Wildfire lessons

What to do now to protect your home and garden

Fire threat protection
Photo: Steven Gunther

Bone-dry air. Drought-stressed vegetation. Santa Ana winds. Add a spark, and you have the potential for raging wildfires like those that ravaged Southern California in October, 2003. The statistics from these firestorms are startling: roughly 750,000 acres burned; about 4,800 homes destroyed; many lives lost.

Of the 15 separate October blazes, the Cedar Fire in San Diego is responsible for the largest loss of homes and lives. At its most furious, it produced flames 400 feet high, says Tracy Jarman, assistant fire chief at San Diego Fire-Rescue. Wind carried its embers as far as 2 miles and created radiant heat so intense that houses ignited from several blocks away.

How can we keep our homes and gardens safe from future threats? The right landscaping plays an important role. Here are steps you can take to protect your property.


"The single most important thing you can do to protect your home is to make a defensible space around it," says inspector Roland Sprewell of the Los Angeles County Fire Department. Sprewell says that defensible space ― a combination of fire-resistant plants, hardscape, and accessibility for fire crews ― helped save Stevenson Ranch, a subdivision north of Los Angeles. "The fire was making a run toward the homes," he recalls, "but the tract had a wide greenbelt of succulents on the lower slope that gave us space to stand our ground."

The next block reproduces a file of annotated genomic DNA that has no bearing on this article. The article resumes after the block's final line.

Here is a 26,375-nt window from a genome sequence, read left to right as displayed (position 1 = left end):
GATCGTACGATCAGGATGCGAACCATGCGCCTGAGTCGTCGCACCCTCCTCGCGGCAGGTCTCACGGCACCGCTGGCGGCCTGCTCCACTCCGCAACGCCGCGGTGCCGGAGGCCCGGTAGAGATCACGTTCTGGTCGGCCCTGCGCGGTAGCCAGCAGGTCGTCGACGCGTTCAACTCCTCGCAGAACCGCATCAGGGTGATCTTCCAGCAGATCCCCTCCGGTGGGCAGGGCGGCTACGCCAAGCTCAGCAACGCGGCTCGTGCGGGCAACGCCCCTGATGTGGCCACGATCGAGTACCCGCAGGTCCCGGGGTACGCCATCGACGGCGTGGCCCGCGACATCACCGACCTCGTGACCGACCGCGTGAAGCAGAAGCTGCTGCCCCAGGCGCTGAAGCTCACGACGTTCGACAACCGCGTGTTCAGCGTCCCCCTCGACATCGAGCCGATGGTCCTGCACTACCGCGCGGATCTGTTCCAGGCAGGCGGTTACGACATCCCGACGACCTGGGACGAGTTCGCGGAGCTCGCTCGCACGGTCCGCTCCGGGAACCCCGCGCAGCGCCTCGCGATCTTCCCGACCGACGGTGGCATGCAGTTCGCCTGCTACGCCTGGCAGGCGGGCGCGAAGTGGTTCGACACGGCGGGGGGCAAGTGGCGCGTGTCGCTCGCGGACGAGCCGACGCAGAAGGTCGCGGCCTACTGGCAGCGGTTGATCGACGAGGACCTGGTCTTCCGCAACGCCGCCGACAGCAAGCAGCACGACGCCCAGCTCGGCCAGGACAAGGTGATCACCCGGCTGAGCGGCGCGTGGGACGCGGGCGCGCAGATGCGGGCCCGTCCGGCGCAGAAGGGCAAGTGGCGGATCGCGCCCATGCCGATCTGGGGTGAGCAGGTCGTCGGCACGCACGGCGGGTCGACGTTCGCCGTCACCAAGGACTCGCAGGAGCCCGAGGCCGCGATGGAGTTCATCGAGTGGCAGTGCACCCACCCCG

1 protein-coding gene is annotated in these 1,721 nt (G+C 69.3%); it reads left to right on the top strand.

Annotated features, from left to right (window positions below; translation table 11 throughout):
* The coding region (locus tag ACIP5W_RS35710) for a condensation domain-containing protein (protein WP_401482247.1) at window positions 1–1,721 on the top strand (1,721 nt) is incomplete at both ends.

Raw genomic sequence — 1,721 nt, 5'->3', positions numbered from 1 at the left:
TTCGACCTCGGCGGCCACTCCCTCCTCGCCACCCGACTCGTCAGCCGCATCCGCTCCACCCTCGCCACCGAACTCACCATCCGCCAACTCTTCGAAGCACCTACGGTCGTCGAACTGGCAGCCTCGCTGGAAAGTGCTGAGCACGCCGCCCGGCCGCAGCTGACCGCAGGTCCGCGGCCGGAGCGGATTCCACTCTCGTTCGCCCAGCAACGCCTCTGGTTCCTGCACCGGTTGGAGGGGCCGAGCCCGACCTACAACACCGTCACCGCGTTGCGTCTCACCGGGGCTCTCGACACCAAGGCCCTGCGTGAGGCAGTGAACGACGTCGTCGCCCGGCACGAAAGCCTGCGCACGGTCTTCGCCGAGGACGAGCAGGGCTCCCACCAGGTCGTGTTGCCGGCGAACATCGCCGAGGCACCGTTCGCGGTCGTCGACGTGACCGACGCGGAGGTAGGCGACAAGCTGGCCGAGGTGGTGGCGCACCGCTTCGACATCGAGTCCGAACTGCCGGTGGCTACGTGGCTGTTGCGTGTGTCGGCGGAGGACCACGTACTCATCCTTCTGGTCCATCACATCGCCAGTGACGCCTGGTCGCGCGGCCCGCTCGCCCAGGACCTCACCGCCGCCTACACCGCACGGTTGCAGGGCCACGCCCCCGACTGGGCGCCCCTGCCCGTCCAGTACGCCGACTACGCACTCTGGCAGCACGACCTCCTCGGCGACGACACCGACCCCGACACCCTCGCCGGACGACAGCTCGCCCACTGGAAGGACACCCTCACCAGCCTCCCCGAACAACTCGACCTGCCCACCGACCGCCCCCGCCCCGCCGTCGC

But outside of Stevenson Ranch, some homes were impossible to defend, Sprewell says. Faced with uncleared brush, dense plantings near houses, lots of flammable vegetation, and tree limbs hanging over roofs, firefighters have to move on, he says. "We're forced to concentrate on the homes we have a chance of saving," he explains.

To create defensible space, reduce the fuel supply. Starting from the perimeter of your property and working inward:

  • Selectively thin native vegetation.
  • Plant low-growing, drought-tolerant groundcovers on the perimeter of your property. Widely space any trees or large shrubs.
  • Put low-growing, water-retentive, fire-resistant plants close to the house. Keep them well irrigated.
  • Install a buffer of hardscape (paving, decomposed granite) right next to the house. Or plant this area sparingly, using only low-growing, fire-resistant plants.


Fence materials such as cinder block or stuccoed cement are better than wood, especially if you live at the base of a hill, since they can stop rolling embers. Homeowner Betsy Evatt believes that wood fences helped spread the fire in the Amber Ridge development of San Diego's Scripps Ranch, where her home is one of the few still standing. Most of the houses in Evatt's area had cedar fences behind them. When the fences caught fire, they created a path to the homes. Evatt had a wood fence too, but she surrounded it with a swath of succulents.

Elsewhere outdoors, use metal (not wood) for patio covers, arbors, and trellises.


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